|proscribe||/proʊ'skraɪb/;/proʊ-/ v. Syn. banish; outlaw|
command against; banish; outlaw
Antony, Octavius, and Lepidus united to proscribe all those who had conspired against Julius Caesar.
|protean||/'proʊtɪɛn, 'proʊti:n/ a. Syn. versatile|
versatile; able to take on many shapes; readily taking on varied shapes
A remarkably protean actor, Alec Guinness could take on any role.
|prurient||/'prʊərɪənt/ a. |
having or causing lustful thoughts and desires; having eager desire for something
Aroused by his prurient impulses, the dirty old man leered at the sweet young thing and offered to give her a sample of his "prowess.".
|puerile||/'pjʊəraɪl/;/-rəl/ a. Syn. childish|
childish; belonging to childhood; immature
His puerile pranks sometimes offended his more mature friends.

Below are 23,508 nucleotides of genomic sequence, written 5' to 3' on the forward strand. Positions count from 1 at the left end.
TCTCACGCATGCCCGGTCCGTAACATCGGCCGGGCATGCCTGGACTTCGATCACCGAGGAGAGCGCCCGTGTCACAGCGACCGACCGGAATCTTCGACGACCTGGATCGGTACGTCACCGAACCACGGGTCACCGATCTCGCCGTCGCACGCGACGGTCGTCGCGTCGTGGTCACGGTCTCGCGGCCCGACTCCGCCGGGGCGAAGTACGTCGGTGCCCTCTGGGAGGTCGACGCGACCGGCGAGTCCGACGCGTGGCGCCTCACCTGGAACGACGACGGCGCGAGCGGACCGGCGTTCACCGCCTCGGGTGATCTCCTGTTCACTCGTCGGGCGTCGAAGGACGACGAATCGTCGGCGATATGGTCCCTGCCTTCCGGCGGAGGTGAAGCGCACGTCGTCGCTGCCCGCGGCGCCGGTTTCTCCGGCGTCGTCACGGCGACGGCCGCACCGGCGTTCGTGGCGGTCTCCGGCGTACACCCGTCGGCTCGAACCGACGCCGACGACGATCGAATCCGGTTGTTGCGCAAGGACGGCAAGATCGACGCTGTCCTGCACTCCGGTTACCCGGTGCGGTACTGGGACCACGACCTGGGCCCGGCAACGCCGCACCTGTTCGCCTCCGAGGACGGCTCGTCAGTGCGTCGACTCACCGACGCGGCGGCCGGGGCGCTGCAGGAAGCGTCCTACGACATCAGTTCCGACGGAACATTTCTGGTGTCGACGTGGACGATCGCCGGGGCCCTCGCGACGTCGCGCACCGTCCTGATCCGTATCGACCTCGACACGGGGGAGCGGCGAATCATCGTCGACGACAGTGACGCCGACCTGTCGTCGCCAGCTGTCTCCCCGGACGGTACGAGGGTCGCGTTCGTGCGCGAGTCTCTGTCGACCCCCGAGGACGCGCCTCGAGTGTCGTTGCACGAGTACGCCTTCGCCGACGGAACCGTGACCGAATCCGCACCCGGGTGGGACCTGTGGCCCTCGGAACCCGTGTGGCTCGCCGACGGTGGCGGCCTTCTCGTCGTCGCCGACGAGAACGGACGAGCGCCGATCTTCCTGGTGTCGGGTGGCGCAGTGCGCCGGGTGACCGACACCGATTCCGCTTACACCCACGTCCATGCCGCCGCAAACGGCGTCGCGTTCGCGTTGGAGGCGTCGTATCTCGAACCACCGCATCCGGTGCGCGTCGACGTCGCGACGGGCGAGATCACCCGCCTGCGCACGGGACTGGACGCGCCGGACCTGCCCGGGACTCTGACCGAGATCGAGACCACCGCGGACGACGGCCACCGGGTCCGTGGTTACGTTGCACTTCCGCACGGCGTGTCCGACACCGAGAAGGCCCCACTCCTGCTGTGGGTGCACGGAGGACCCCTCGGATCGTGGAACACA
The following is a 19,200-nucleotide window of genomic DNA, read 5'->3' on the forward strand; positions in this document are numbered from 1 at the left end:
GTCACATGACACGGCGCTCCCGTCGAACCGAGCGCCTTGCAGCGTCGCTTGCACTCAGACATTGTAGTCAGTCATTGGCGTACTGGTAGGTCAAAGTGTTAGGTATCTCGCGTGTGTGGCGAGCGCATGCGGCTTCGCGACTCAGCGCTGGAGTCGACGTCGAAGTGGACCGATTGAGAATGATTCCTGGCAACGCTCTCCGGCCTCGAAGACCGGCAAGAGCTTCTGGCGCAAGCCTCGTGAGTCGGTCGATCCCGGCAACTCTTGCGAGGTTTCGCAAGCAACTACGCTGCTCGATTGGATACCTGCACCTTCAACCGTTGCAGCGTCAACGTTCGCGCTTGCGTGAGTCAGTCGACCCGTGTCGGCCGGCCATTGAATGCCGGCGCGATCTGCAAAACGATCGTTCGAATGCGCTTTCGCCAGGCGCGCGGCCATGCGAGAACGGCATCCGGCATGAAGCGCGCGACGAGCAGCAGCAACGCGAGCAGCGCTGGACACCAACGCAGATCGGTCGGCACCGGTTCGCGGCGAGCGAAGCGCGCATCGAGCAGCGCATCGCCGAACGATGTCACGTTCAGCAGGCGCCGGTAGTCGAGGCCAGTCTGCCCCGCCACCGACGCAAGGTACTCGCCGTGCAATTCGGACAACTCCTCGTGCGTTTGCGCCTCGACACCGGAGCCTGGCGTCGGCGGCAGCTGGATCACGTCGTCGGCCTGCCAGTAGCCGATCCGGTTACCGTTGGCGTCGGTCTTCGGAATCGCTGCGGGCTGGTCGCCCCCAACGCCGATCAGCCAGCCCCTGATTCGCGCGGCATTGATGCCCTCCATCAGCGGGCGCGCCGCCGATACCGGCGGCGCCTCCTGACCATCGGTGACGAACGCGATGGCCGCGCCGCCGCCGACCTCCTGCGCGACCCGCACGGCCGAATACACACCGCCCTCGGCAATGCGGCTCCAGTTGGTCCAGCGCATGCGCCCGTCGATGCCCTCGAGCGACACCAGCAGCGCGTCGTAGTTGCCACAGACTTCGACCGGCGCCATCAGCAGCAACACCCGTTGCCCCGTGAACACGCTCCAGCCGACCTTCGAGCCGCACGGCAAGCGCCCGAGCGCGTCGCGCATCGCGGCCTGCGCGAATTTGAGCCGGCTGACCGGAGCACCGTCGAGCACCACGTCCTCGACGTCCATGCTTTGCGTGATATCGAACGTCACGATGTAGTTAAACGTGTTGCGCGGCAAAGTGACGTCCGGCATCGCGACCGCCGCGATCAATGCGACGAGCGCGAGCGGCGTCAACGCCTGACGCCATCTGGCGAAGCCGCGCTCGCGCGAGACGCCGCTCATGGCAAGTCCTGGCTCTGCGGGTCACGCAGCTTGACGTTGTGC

|pulchritude||/'pʌlkrɪtju:d/ n. Syn. beauty; comeliness|
great physical beauty and appeal; attractive moral excellence; moral beauty
I do not envy the judges who have to select this year's Miss America from this collection of female pulchritude.
|punctilious||/pʌŋk'tɪlɪəs/ a. |
marked by precise accordance with details
Percy is punctilious about observing the rules of etiquette whenever Miss Manners invites him to stay.
|quagmire||/'kwɒgmaɪə(r)/ n. |
soft wet boggy land; complex or dangerous situation from which it is difficult to free oneself
Up to her knees in mud, Myra wondered how on earth she was going to extricate herself from this quagmire.
|querulous||/'kwɛrʊləs/ a. Syn. fretful; whining|
habitually complaining; expressing complaint or grievance